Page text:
Even before Meg-Anne Pryor’s interview begins, she is already on a call in her Burlingame office with one of her 75 apprentices.
She is approachable yet assertive over the phone, and as the first African-American female District Apprentice Coordinator in Operating Engineers Local 3 Union history, it is not hard to see why.
Pryor is very clear about her intentions of setting a high bar and being a living example of what is possible when hard work is matched with perseverance.
“People call me, from apprentices to employers, to other business agents, other dispatchers, and people who are looking to become apprentices in our program,” said Pryor. “Parents call me for their kids.”
As an Apprentice Coordinator for District 1, Pryor is responsible for apprentices in San Francisco, Burlingame, and the surrounding area.
“I make sure that they go to school and get their training for two weeks,” said Pryor. “I also make sure their employers are happy with their work and make sure they’re happy with their employer and getting trained properly on their equipment.”
But before she made history at Local 3, she herself was an apprentice who was hoping for a shot in the construction industry.
Pryor grew up in the Bayview neighborhood of San Francisco and worked there as an apprentice and as a journeywoman. After a friend told her about CityBuild, she joined the pre-apprenticeship training program and then got placed into the Operators trade.
It was in the Operators trade where Pryor found something that she loved and that put her well on her way to a career path in construction.
“Growing up I’ve always been a tomboy and I didn’t know exactly what I wanted to do with my life, but I knew I didn’t want to be in an office nine-to-five, which is ironic,” she laughed, “because now I’m in an office.”
“Construction was so appealing to me because you could make a living wage. I was working a couple dead-end jobs and I thought to myself, ‘How am I ever going to support myself? How am I ever going to have a family and buy a house?’”
Pryor said that CityBuild let her know as an apprentice just how important it was to support and stay involved in her union, something she says stuck with her and stays with her to this day.
“CityBuild really hits you with being on time, coming in early, and giving an extra effort of 110 percent,” said Pryor. “Especially for the Unions, you are as good as your weakest union member, meaning the unions are only as strong as their strongest members.”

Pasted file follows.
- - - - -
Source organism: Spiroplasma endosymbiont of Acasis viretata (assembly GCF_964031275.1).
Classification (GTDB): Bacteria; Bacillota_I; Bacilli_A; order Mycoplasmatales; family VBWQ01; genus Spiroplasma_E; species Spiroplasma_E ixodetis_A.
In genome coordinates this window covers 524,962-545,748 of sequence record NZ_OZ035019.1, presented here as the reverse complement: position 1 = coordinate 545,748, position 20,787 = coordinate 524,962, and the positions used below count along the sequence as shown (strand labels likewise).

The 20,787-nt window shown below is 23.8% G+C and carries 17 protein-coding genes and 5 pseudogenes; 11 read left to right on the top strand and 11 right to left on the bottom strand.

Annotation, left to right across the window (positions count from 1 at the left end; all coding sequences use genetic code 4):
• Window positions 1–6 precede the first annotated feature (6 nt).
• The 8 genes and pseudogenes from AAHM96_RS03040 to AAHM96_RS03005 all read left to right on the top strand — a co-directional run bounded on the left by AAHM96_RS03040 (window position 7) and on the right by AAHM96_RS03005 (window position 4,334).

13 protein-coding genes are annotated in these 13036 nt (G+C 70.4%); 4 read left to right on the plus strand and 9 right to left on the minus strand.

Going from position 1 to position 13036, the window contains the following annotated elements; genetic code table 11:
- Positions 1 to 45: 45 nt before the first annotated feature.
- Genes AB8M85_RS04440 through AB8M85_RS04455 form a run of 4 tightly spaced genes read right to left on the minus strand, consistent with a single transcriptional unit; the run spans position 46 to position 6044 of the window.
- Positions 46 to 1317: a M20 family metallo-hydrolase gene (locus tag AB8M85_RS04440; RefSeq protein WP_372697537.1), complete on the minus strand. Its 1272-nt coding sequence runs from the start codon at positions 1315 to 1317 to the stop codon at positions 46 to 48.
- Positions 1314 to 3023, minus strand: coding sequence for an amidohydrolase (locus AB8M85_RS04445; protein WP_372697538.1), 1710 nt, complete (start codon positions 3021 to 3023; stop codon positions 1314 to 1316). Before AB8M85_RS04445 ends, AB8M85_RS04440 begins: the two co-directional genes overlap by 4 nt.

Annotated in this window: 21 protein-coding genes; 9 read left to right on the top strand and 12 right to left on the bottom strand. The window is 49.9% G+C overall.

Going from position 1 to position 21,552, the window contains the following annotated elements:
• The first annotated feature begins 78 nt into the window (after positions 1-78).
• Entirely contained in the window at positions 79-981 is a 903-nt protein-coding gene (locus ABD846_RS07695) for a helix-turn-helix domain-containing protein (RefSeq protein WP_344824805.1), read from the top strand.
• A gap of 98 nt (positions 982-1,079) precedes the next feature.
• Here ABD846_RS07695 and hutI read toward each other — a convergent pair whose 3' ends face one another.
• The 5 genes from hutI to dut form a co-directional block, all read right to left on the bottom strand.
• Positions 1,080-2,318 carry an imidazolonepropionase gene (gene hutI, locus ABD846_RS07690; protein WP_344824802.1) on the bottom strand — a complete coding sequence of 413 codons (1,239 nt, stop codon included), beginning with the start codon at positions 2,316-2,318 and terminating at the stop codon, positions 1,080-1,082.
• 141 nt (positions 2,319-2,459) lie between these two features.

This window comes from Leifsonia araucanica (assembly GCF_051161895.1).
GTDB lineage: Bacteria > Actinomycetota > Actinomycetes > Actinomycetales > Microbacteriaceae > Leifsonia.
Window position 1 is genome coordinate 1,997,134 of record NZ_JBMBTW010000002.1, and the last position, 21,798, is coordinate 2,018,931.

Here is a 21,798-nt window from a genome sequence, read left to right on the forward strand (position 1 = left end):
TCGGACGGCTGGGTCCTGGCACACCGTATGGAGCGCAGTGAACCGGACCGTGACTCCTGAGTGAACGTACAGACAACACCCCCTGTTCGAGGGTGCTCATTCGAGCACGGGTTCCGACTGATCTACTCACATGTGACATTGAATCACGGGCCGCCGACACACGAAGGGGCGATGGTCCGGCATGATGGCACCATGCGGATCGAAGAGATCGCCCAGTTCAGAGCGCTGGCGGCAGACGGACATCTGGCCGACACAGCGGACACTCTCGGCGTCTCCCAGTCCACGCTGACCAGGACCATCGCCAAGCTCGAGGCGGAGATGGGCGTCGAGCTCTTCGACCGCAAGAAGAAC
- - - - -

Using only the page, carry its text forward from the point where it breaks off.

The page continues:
Pryor said that construction is already a tough field, but as an African American and as a woman, the industry can be downright harsh.
“On some of the job sites, you know, it’s difficult not only being a woman but also a woman of color,” said Pryor. “A lot of the men wouldn’t talk to you, they wouldn’t help you, especially if you’re an operator because operators are listed or seen as a higher skilled trade. We’re the best of the best.”
Although some of the biggest roadblocks and barriers for Pryor were her co-workers on job sites, she stayed focused on her career goals and didn’t let anyone or anything throw her off track.
“It’s just like, ‘Hey, I’m just here to learn. I’m just here to advance my career. I’m not trying to stop anybody else’s shine,’” said Pryor. “But unfortunately, not all the time it’s seen like that, so that is one of the biggest obstacles I faced being in the field.”
Pryor said that it was staff at the SFPUC, like Brian Thomas and Zelda Saeli, who helped her secure jobs as an apprentice and who now help her in her current role as a district coordinator.
“I met them both when I was in CityBuild and they have really helped me as a coordinator,” said Pryor. “It’s like everything is starting to come full circle. You work with these guys and you see what they do and you see how awesome they are and how much they help apprentices, and so now you get to work with them side-by-side. It’s amazing and I’m very fortunate. They were helping me get jobs and now they’re helping my apprentices get jobs. It’s pretty cool. I really enjoy it.”
Pryor noted, the Operating Engineers Local 3 has worked successfully with the SFPUC to implement several project-specific training programs, such as the 80-hour jobsite safety, grade setting and heavy equipment Global Positioning Systems train program. Our two agencies recognize and support a shared interest in providing effective career pathways to residents of the SFPUC service area through OE Apprenticeship and collaborative trainings.
For now, Pryor enjoys her role as a district coordinator and uses the lessons from her time as an apprentice to her help those who are counting on her so that they can start their careers and support their families.
One of Pryor’s apprentices is Jewelia Haynes, a new operator that has been previously profiled on the SFPUC Newsroom.
“My goals for the near future are to continue to be a great coordinator and to continue to help my apprentices succeed and complete their program, whether it’s crane or mechanics or CEO, I just want to be there and help them as much as I can and be an asset to my union,” said Pryor.
“I would just want to make sure that I set the bar really high for the next person that comes along.”